The Town of Faro is selling the abandoned buildings scattered throughout the community.

Twenty-seven of the town's 37 abandoned properties are now on the market. Council is considering using a sealed bid process to sell the rest. 

The buildings have been empty since the Faro mine closed, in 1997. They range from single family homes to row houses, duplexes and triplexes — totalling 170 housing units.

For years, mayor and council  have been trying to figure out what to do with the houses, which have become an eyesore. 

Last year, Faro acquired 37 properties through a tax lien and earlier this year, council approved the sale of 27 of them. 

Faro house

Some of the houses are in better shape than others, but all have the design look of the '70s or '80s. (Ian Dunlop/Town of Faro)

The price for the properties is based on how much property tax was owed when the town took them over. Bidding for the remaining ten, should council vote to follow that process, would start at the value of the land. 

Jack Bowers

'We are the only community in the Yukon right now that actually has surplus housing,' says Faro mayor Jack Bowers. (Submitted by Jack Bowers)

Jack Bowers, mayor of Faro, says there are some really good deals to be found.

"Some of them are in remarkably good shape," he says. "Some of them look like the family just moved out a few days ago. There's actually still furniture left, with groceries on the counter and in the cupboards."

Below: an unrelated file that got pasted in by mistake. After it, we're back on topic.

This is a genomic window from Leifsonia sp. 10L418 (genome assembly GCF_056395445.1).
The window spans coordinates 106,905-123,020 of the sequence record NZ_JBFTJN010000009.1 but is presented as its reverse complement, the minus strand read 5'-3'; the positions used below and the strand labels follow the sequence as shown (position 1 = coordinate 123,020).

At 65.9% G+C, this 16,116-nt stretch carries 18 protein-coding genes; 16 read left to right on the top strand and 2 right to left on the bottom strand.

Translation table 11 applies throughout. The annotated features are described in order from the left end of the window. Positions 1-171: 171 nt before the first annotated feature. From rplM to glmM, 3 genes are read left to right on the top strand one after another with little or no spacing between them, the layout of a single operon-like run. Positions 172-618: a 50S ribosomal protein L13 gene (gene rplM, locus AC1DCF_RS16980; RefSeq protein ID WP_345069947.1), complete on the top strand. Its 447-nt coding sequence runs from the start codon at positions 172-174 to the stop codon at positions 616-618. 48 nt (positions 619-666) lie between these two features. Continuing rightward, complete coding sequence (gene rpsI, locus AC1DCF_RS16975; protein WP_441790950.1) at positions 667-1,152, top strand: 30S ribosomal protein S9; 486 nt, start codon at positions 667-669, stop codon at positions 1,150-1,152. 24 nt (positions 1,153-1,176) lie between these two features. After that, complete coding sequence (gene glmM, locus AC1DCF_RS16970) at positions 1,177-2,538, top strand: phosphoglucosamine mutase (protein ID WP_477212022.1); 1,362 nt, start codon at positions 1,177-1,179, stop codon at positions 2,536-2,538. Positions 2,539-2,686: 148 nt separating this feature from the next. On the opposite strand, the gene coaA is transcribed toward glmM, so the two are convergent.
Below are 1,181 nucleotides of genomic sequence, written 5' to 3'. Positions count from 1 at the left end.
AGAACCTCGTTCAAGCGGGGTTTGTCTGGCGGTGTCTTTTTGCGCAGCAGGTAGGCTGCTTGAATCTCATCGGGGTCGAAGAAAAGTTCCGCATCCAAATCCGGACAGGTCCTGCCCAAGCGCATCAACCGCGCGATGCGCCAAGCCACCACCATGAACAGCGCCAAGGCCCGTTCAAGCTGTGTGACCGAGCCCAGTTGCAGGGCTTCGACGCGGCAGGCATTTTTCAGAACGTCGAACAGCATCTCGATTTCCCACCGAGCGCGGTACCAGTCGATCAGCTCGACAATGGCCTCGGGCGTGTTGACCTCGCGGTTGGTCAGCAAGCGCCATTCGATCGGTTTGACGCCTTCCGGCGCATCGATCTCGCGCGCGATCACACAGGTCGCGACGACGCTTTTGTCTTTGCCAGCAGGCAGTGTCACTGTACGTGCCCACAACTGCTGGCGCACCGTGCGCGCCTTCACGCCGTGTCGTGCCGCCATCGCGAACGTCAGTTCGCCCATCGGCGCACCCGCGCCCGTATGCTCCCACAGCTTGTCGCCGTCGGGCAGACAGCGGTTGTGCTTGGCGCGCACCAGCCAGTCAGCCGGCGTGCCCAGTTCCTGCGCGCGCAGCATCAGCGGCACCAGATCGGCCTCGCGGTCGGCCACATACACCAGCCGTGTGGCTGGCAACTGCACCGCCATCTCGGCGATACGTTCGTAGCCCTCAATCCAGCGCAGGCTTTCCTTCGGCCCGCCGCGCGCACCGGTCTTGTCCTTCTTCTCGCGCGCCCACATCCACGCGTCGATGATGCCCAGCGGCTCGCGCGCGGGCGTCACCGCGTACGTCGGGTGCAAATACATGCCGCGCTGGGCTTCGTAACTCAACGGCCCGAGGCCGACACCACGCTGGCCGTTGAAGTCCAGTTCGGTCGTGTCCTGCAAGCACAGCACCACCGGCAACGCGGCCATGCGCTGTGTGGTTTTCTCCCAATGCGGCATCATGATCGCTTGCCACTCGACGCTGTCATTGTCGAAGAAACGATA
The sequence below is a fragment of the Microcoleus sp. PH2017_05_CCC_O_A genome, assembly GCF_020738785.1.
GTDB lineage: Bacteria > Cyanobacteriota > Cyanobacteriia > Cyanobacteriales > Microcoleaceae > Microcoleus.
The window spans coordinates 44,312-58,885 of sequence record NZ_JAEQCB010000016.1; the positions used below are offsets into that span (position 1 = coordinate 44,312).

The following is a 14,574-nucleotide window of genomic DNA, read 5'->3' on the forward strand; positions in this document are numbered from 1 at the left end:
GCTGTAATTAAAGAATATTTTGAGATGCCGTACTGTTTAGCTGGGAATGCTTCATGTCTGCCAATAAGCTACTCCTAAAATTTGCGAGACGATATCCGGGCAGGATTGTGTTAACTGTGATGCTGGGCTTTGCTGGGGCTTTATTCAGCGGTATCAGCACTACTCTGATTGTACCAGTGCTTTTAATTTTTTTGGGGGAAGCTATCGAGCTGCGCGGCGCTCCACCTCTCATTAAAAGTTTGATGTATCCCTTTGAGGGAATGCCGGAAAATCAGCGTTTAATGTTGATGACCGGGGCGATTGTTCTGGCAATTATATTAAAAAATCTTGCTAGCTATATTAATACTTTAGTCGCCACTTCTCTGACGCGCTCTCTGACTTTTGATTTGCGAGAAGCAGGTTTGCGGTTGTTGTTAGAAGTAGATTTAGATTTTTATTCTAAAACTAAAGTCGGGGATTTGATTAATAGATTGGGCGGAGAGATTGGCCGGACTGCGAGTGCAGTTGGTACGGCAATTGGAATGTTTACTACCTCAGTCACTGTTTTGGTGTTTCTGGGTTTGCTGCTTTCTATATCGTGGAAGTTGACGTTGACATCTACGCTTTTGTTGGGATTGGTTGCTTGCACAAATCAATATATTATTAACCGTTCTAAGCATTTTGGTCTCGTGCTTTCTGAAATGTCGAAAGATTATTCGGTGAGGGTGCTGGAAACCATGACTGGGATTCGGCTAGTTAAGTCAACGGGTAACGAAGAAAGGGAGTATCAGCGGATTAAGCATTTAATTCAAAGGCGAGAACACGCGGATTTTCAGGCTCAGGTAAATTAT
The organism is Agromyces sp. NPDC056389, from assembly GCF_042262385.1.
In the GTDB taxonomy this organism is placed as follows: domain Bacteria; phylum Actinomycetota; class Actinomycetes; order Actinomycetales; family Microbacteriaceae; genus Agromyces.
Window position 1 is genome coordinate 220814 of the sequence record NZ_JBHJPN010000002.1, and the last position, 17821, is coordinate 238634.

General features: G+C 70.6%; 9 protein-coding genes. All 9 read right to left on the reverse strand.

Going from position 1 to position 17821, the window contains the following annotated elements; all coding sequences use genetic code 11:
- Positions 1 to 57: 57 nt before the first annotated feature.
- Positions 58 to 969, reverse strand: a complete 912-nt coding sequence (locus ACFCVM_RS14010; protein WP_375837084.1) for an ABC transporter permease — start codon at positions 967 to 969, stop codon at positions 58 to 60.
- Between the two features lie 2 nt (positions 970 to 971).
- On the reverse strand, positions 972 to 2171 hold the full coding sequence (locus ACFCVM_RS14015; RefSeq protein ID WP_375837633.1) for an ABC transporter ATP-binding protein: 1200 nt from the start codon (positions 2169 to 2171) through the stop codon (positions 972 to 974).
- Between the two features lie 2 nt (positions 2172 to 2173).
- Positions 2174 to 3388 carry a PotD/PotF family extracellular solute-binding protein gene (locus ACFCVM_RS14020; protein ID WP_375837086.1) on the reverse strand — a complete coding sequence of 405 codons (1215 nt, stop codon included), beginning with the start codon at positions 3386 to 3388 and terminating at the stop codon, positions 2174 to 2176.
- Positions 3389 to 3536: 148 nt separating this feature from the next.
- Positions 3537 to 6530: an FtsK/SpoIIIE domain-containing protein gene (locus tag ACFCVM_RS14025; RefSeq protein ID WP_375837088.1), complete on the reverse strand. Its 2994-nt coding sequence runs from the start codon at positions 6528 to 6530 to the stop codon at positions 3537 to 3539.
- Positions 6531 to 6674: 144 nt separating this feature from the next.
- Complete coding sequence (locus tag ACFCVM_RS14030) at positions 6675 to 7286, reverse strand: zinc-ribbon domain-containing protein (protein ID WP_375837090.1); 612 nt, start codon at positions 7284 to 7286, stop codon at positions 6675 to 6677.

"And, of course, some of them are not nearly as good. Some of them have bad foundations or leaky roofs."

The town says the homes are being sold on an "as-is, where is, buyer beware" basis.

A hazardous materials reports shows the houses contain some asbestos, mainly in the drywall and flooring. 

Only community with surplus housing

The town created an extra incentive for buying the properties. 

Bowers says buyers who renovate or demolish the property for a future use within three years will be refunded half the purchase price of the house. 

He says the town hopes to attract another 100 people to live in the community from the sale of housing. 400 people call Faro home, currently.

"We are the only community in the Yukon right now that actually has surplus housing and we would like to see that as a positive thing," says Bowers.

Faro house

Abandoned housing in Faro ranges from single family homes to row houses, duplexes and triplexes. (Ian Dunlop/Town of Faro)